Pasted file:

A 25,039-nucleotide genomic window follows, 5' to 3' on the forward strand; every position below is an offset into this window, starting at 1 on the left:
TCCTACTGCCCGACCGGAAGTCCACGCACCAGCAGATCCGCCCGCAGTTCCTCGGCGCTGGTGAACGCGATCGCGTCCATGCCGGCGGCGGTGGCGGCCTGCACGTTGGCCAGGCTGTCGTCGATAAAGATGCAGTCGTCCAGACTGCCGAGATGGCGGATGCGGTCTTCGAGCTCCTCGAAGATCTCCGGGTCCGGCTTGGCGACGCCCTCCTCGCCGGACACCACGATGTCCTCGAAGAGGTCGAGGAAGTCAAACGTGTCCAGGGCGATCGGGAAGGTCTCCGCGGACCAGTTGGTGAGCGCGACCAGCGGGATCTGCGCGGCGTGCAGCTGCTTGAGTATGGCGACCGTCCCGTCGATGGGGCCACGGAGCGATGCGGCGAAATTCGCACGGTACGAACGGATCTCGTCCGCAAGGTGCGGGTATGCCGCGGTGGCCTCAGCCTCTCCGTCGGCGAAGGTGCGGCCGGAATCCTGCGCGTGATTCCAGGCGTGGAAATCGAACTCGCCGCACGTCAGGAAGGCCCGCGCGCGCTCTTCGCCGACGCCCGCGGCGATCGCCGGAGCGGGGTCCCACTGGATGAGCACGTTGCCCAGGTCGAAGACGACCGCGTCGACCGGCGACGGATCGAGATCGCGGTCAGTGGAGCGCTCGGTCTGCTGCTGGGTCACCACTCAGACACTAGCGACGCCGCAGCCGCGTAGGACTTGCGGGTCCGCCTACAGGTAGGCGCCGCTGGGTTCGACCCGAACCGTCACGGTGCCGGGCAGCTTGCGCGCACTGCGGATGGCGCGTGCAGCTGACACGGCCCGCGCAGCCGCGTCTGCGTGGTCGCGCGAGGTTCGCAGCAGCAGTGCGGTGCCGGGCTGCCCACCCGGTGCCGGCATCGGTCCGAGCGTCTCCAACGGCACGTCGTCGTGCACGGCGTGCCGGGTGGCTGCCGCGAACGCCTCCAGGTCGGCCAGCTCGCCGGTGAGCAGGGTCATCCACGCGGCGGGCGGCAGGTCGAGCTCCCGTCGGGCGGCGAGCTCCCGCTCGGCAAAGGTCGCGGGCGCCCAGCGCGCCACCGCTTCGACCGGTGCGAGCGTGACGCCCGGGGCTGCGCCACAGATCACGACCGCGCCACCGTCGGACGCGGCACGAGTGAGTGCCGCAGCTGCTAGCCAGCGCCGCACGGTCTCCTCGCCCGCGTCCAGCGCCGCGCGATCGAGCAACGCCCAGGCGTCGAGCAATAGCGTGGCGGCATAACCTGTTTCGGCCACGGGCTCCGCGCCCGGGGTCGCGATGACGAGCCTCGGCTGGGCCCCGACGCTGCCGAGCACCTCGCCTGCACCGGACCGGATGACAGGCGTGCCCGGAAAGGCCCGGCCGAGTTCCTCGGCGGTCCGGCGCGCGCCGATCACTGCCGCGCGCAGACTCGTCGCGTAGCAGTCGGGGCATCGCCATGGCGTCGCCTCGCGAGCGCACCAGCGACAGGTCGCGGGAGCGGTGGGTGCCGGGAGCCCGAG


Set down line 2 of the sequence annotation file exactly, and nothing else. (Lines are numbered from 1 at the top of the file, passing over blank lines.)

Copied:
TCCTACTGCCCGACCGGAAGTCCACGCACCAGCAGATCCGCCCGCAGTTCCTCGGCGCTGGTGAACGCGATCGCGTCCATGCCGGCGGCGGTGGCGGCCTGCACGTTGGCCAGGCTGTCGTCGATAAAGATGCAGTCGTCCAGACTGCCGAGATGGCGGATGCGGTCTTCGAGCTCCTCGAAGATCTCCGGGTCCGGCTTGGCGACGCCCTCCTCGCCGGACACCACGATGTCCTCGAAGAGGTCGAGGAAGTCAAACGTGTCCAGGGCGATCGGGAAGGTCTCCGCGGACCAGTTGGTGAGCGCGACCAGCGGGATCTGCGCGGCGTGCAGCTGCTTGAGTATGGCGACCGTCCCGTCGATGGGGCCACGGAGCGATGCGGCGAAATTCGCACGGTACGAACGGATCTCGTCCGCAAGGTGCGGGTATGCCGCGGTGGCCTCAGCCTCTCCGTCGGCGAAGGTGCGGCCGGAATCCTGCGCGTGATTCCAGGCGTGGAAATCGAACTCGCCGCACGTCAGGAAGGCCCGCGCGCGCTCTTCGCCGACGCCCGCGGCGATCGCCGGAGCGGGGTCCCACTGGATGAGCACGTTGCCCAGGTCGAAGACGACCGCGTCGACCGGCGACGGATCGAGATCGCGGTCAGTGGAGCGCTCGGTCTGCTGCTGGGTCACCACTCAGACACTAGCGACGCCGCAGCCGCGTAGGACTTGCGGGTCCGCCTACAGGTAGGCGCCGCTGGGTTCGACCCGAACCGTCACGGTGCCGGGCAGCTTGCGCGCACTGCGGATGGCGCGTGCAGCTGACACGGCCCGCGCAGCCGCGTCTGCGTGGTCGCGCGAGGTTCGCAGCAGCAGTGCGGTGCCGGGCTGCCCACCCGGTGCCGGCATCGGTCCGAGCGTCTCCAACGGCACGTCGTCGTGCACGGCGTGCCGGGTGGCTGCCGCGAACGCCTCCAGGTCGGCCAGCTCGCCGGTGAGCAGGGTCATCCACGCGGCGGGCGGCAGGTCGAGCTCCCGTCGGGCGGCGAGCTCCCGCTCGGCAAAGGTCGCGGGCGCCCAGCGCGCCACCGCTTCGACCGGTGCGAGCGTGACGCCCGGGGCTGCGCCACAGATCACGACCGCGCCACCGTCGGACGCGGCACGAGTGAGTGCCGCAGCTGCTAGCCAGCGCCGCACGGTCTCCTCGCCCGCGTCCAGCGCCGCGCGATCGAGCAACGCCCAGGCGTCGAGCAATAGCGTGGCGGCATAACCTGTTTCGGCCACGGGCTCCGCGCCCGGGGTCGCGATGACGAGCCTCGGCTGGGCCCCGACGCTGCCGAGCACCTCGCCTGCACCGGACCGGATGACAGGCGTGCCCGGAAAGGCCCGGCCGAGTTCCTCGGCGGTCCGGCGCGCGCCGATCACTGCCGCGCGCAGACTCGTCGCGTAGCAGTCGGGGCATCGCCATGGCGTCGCCTCGCGAGCGCACCAGCGACAGGTCGCGGGAGCGGTGGGTGCCGGGAGCCCGAG